So it's official: the amazing Holden Volt is nearly upon us, with seven WA dealers busily planning their showroom spaces.
And what a jolt the Volt will give to our view of electric motoring.
The car's go-anywhere-anytime mobility is what distinguishes it from purely electric cars.
So impressive is the Volt's powertrain, it has just won the green category at the International Engine of the Year Awards.
Purely electric cars definitely have a place but can give you range anxiety.
They need to be recharged every 80-160km - and you can't carry a jerry can of electricity with you in the boot.
But the Volt's unique technology overcomes most objections to going electric, apart from an expected $60,000 price.
Like other plug-in electric cars, such as the $48,000 Mitsubishi iMiEV and $51,500 Nissan Leaf, the Volt has a battery pack (lithium-ion) that can be charged via a power socket for about $3.
That's good for about 80km.
The Volt's vital addition is its 1.4-litre petrol engine, which only comes into play when the electric charge is spent.
But the engine doesn't drive the car. It acts as a generator to charge the T-shaped battery pack, which extends range by about 500km.
So, if setting out on an outback drive, provided there's petrol available within 500km, you should be OK.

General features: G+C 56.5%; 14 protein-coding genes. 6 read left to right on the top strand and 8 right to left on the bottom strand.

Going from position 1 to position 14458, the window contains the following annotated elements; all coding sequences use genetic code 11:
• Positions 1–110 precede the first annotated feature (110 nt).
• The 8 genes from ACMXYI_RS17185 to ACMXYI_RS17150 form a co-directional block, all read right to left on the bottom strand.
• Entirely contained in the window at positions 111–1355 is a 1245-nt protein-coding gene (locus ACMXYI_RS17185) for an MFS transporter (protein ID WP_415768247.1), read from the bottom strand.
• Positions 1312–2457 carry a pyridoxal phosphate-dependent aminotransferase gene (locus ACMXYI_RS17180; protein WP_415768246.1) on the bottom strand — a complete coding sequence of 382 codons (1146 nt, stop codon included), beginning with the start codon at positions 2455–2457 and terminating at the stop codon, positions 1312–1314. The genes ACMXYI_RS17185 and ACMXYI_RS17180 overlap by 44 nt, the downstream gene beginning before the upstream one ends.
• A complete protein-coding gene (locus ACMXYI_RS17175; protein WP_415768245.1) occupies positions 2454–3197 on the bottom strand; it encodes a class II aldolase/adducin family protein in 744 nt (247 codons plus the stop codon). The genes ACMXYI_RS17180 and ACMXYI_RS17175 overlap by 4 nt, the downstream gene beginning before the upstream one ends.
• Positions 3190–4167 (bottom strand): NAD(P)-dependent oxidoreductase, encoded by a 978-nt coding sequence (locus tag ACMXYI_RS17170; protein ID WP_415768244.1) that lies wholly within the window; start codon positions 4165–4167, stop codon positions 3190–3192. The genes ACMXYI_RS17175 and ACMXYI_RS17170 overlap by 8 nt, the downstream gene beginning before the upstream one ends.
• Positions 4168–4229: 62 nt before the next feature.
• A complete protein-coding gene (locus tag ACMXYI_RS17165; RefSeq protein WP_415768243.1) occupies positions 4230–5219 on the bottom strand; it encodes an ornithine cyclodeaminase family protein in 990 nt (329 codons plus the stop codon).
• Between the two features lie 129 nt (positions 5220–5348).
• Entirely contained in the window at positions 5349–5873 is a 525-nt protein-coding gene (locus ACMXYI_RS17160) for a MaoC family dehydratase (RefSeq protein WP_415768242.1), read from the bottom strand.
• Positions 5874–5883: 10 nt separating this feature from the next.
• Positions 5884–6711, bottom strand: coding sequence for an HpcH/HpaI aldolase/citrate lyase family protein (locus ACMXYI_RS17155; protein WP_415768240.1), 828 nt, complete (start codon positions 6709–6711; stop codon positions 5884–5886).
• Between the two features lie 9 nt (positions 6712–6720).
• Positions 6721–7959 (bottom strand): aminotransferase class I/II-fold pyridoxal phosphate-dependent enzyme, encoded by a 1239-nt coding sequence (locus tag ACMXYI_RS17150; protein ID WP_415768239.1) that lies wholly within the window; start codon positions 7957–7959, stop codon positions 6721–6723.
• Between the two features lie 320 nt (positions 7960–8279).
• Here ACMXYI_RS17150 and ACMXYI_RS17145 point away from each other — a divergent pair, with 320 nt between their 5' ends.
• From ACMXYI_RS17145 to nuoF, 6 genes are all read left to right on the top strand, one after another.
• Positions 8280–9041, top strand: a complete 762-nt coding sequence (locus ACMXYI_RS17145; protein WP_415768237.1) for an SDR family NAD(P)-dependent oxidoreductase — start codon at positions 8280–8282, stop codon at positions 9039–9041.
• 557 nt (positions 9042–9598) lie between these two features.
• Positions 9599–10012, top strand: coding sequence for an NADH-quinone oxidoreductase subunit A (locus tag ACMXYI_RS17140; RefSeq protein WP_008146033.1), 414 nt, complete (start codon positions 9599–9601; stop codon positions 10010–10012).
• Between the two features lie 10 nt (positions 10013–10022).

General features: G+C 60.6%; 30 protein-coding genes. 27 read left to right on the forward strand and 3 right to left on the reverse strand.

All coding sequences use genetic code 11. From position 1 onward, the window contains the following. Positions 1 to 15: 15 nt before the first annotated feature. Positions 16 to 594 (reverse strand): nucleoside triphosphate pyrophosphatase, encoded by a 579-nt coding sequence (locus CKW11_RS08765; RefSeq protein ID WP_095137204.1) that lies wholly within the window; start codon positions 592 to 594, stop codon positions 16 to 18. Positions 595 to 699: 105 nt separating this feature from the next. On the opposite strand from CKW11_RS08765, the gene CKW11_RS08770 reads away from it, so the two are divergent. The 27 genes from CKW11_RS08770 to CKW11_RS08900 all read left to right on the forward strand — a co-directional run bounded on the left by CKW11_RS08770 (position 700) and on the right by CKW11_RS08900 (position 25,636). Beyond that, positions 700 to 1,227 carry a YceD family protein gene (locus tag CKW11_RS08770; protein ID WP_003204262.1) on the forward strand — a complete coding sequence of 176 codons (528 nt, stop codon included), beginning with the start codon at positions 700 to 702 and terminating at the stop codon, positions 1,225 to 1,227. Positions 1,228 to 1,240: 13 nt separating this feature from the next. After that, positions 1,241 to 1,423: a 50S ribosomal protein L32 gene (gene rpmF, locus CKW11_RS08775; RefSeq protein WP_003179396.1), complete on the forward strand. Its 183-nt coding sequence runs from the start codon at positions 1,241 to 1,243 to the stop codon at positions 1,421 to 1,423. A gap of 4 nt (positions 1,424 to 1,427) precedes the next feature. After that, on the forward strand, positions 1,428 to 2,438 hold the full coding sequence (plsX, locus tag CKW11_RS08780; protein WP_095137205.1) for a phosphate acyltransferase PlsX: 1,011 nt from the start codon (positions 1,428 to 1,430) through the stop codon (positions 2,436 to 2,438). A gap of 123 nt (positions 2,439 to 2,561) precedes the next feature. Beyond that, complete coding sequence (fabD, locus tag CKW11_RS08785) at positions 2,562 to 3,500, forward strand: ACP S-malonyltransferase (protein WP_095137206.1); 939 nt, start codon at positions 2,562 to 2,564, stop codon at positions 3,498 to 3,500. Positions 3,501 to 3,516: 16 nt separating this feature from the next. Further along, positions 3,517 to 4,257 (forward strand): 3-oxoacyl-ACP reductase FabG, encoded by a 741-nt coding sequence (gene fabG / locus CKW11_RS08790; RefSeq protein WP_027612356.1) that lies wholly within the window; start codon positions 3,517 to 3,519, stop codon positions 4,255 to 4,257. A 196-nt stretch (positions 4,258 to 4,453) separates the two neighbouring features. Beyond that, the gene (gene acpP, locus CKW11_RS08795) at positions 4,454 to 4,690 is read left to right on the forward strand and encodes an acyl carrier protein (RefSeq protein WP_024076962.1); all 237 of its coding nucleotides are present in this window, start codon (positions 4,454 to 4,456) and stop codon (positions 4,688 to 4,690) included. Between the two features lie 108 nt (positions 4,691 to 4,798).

This provides the flexibility we car-wedded Australians like.
Even the Nullarbor would be doable. If you instead opted for a Leaf or an I-MiEV, you might need to own an additional vehicle.
That decision would have cost, parking space and green penalties.
So you could say the Volt's two cars in one.
Petro-electric hybrids such as the Toyota Prius, which now has an enticing $23,990 model, operate differently.
They are driven by a petrol engine with electric support and have a good overall range but an electric-only limit of just 2km.
Many future hybrids will have a plug-in feature, providing similar versatility and economy as the Volt.
I've had a drive of the Volt.
It looks smart inside and out, managing to meld sporty, luxury and high-tech elements.
It doesn't at all look odd or drive unusually.
Eerie silence is the main difference from a conventional car.
Recharging: Four hours from a household socketThe car's go-anywhere-anytime mobility is what distinguishes it from purely electric cars.
'The West Australian' is a trademark of West Australian Newspapers Limited 2013.
All rights reserved.
Select your state to see news for your area.